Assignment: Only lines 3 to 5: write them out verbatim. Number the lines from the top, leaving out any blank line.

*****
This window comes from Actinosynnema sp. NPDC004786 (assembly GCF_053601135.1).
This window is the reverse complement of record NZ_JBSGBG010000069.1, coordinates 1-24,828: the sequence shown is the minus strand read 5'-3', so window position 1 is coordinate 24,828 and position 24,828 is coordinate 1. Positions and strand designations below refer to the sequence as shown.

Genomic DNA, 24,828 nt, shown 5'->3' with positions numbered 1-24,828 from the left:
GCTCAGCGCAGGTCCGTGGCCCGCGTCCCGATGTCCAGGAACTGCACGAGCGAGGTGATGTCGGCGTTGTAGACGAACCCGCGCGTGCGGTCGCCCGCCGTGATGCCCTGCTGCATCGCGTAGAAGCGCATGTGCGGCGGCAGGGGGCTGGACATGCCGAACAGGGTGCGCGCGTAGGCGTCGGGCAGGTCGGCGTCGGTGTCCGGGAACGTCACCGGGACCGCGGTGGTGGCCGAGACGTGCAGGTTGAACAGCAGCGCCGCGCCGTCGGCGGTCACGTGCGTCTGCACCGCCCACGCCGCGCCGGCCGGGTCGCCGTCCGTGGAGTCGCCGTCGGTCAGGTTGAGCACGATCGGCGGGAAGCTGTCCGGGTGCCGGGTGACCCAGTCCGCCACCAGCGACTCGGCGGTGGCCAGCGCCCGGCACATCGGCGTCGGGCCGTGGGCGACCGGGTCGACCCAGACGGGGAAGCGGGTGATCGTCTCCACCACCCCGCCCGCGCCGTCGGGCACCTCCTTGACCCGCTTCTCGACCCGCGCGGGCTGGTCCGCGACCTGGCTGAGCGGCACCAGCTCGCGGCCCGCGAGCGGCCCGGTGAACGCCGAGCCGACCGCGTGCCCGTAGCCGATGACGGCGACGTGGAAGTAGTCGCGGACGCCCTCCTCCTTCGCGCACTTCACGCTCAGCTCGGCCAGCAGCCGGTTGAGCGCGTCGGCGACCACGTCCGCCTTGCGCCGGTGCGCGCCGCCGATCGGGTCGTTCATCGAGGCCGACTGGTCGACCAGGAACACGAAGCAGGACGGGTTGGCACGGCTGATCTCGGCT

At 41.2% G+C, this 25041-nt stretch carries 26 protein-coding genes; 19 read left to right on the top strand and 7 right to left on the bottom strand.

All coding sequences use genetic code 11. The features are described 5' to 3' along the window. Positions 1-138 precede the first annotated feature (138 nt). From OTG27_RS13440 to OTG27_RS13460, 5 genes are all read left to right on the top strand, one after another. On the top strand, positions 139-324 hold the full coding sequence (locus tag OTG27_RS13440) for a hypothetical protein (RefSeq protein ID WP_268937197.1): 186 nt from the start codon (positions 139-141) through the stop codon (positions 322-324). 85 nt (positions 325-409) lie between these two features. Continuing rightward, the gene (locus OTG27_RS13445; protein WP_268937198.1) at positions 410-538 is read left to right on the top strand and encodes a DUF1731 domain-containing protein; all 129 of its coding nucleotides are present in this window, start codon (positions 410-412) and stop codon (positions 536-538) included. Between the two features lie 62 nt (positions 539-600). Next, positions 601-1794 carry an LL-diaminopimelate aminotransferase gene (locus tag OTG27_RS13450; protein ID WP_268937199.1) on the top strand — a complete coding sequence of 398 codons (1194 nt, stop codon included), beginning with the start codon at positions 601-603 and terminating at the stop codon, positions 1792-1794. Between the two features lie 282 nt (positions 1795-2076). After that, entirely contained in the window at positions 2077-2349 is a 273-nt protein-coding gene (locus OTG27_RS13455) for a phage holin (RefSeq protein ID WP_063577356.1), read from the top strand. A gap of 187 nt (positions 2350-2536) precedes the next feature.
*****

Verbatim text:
Genomic DNA, 24,828 nt, shown 5'->3' with positions numbered 1-24,828 from the left:
GCTCAGCGCAGGTCCGTGGCCCGCGTCCCGATGTCCAGGAACTGCACGAGCGAGGTGATGTCGGCGTTGTAGACGAACCCGCGCGTGCGGTCGCCCGCCGTGATGCCCTGCTGCATCGCGTAGAAGCGCATGTGCGGCGGCAGGGGGCTGGACATGCCGAACAGGGTGCGCGCGTAGGCGTCGGGCAGGTCGGCGTCGGTGTCCGGGAACGTCACCGGGACCGCGGTGGTGGCCGAGACGTGCAGGTTGAACAGCAGCGCCGCGCCGTCGGCGGTCACGTGCGTCTGCACCGCCCACGCCGCGCCGGCCGGGTCGCCGTCCGTGGAGTCGCCGTCGGTCAGGTTGAGCACGATCGGCGGGAAGCTGTCCGGGTGCCGGGTGACCCAGTCCGCCACCAGCGACTCGGCGGTGGCCAGCGCCCGGCACATCGGCGTCGGGCCGTGGGCGACCGGGTCGACCCAGACGGGGAAGCGGGTGATCGTCTCCACCACCCCGCCCGCGCCGTCGGGCACCTCCTTGACCCGCTTCTCGACCCGCGCGGGCTGGTCCGCGACCTGGCTGAGCGGCACCAGCTCGCGGCCCGCGAGCGGCCCGGTGAACGCCGAGCCGACCGCGTGCCCGTAGCCGATGACGGCGACGTGGAAGTAGTCGCGGACGCCCTCCTCCTTCGCGCACTTCACGCTCAGCTCGGCCAGCAGCCGGTTGAGCGCGTCGGCGACCACGTCCGCCTTGCGCCGGTGCGCGCCGCCGATCGGGTCGTTCATCGAGGCCGACTGGTCGACCAGGAACACGAAGCAGGACGGGTTGGCACGGCTGATCTCGGCT

At 41.2% G+C, this 25041-nt stretch carries 26 protein-coding genes; 19 read left to right on the top strand and 7 right to left on the bottom strand.